Clearly, commandment-keeping will remain a mark of true Christians until the end of the age.

4. “When Jesus [Yahshua] died on the cross, He ended the Old Testament law.”

When Christ died on the cross, He certainly ended the sacrificial system with its numerous ceremonial and ritual laws, NOT the moral law of God as enshrined in the Ten Commandments.

Matthew 5:17-20 — “Do not think that I came to destroy the Law or the Prophets. I did not come to destroy but to fulfill. For assuredly, I say to you, till heaven and earth pass away, one jot or one tittle will by no means pass from the law till all is fulfilled. Whoever therefore breaks one of the least of these commandments, and teaches men so, shall be called least in the kingdom of heaven; but whoever does and teaches them, he shall be called great in the kingdom of heaven. For I say to you, that unless your righteousness exceeds the righteousness of the scribes and Pharisees, you will by no means enter the kingdom of heaven.”

Clearly, Christ strongly upheld and defended those commandments that defined righteousness — the spiritual, moral law as expressed in the principles of the Ten Commandments.

To remove all doubt as to what Christ meant by “the commandments,” we read this verse:

Matthew 19:16-17 — Now behold, one came and said to Him, “Good Teacher, what good thing shall I do that I may have eternal life?” So He said to him, “Why do you call Me good? No one is good but One, that is, God. But if you want to enter into life, keep the commandments.”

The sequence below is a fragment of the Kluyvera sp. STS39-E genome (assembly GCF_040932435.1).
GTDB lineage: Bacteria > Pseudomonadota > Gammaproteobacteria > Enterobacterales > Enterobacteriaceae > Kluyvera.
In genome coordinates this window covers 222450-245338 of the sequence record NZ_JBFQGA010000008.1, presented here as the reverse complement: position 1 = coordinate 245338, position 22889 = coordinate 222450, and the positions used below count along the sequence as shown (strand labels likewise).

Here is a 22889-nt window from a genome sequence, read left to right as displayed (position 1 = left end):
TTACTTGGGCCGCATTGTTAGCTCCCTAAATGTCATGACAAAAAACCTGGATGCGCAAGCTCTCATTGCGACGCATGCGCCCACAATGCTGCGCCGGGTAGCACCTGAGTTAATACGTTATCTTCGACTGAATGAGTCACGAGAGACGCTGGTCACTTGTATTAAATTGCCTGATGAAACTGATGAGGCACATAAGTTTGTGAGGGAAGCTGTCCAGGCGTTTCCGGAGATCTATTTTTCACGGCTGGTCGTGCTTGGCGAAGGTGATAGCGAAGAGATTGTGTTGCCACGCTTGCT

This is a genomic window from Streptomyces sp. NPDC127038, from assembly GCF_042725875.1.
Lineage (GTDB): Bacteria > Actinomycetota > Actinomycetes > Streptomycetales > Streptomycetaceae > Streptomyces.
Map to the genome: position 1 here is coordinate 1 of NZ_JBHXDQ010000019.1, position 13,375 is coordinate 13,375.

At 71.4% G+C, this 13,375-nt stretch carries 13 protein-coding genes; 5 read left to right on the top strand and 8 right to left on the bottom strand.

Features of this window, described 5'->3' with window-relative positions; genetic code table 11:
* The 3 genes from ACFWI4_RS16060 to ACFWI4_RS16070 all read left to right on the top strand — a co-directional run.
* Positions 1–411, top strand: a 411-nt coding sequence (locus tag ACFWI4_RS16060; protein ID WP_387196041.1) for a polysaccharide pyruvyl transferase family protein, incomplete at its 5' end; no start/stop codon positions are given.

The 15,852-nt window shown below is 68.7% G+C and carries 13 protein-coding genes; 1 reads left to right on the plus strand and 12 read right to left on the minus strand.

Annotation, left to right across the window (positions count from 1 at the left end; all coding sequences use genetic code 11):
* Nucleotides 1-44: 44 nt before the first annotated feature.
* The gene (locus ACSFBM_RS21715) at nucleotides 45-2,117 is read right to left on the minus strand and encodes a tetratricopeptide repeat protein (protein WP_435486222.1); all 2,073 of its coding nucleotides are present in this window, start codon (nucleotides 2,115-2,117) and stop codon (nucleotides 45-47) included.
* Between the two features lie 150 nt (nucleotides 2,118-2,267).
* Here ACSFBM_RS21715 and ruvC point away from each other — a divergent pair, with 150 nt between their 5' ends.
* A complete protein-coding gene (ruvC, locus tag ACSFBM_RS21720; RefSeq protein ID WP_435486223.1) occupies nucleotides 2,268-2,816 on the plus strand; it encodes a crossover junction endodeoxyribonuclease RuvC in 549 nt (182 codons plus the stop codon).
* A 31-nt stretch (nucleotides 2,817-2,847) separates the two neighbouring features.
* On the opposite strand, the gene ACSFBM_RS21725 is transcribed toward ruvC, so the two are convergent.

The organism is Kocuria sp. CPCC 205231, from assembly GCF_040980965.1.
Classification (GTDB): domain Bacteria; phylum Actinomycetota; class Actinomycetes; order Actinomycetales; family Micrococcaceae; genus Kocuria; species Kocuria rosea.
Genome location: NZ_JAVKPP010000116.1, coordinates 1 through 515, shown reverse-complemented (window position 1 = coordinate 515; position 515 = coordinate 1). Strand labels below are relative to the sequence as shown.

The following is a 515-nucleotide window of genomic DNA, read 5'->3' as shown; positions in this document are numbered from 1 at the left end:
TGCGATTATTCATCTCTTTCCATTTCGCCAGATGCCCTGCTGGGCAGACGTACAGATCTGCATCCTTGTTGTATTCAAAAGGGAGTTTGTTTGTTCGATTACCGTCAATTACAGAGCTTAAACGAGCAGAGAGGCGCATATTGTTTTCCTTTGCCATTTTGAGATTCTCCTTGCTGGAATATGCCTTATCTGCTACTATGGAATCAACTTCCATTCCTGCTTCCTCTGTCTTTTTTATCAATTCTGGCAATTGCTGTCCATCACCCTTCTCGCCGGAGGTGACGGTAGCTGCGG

If you read further, you will see that Christ was clearly talking about the Ten Commandments.

5. “In place of the Old Testament law, Christians are under the law of Christ.”

Once again, there is no such thing as “Old Testament law.” The Old Testament contains hundreds of laws — containing moral, civil, and ceremonial elements. Certainly, Christians are not under the civil and ceremonial laws of the Old Testament. However, they are under the moral and spiritual laws given by the One who later became Yahshua Messiah (Jesus Christ) in the New Testament.

Those who suppose that the “law of Christ” is a “lite” version of the “Old Testament law” are mistaken. The law of Christ is not composed of only two commandments — love God and love your neighbor. Those are certainly the two greatest commandments — the “summary commandments,” if you will — but they don’t in any way replace or remove our obligation to obey the “detail commandments” that show us exactly how to love God and our neighbor.

After all, Christ was that very Being who gave the Ten Commandments in the Old Testament!

Hebrews 13:8 — Jesus Christ [Yahshua Messiah] is the same yesterday, today, and forever.

We have seen that these five common objections cannot be supported by Scripture. What we see instead is how the Bible consistently upholds obedience to God’s great moral, spiritual law as expressed in the Ten Commandments, from Genesis all the way to Revelation. While we are indeed saved by grace through faith, we are still commanded to live a life of obedience, following the example of our Lord and Savior, Jesus Christ (Yahshua the Messiah).

Until next time, this is Daniel Macaraeg of BiblicalTruths.TV, reminding you to always be growing, to always be giving, and to always be grateful.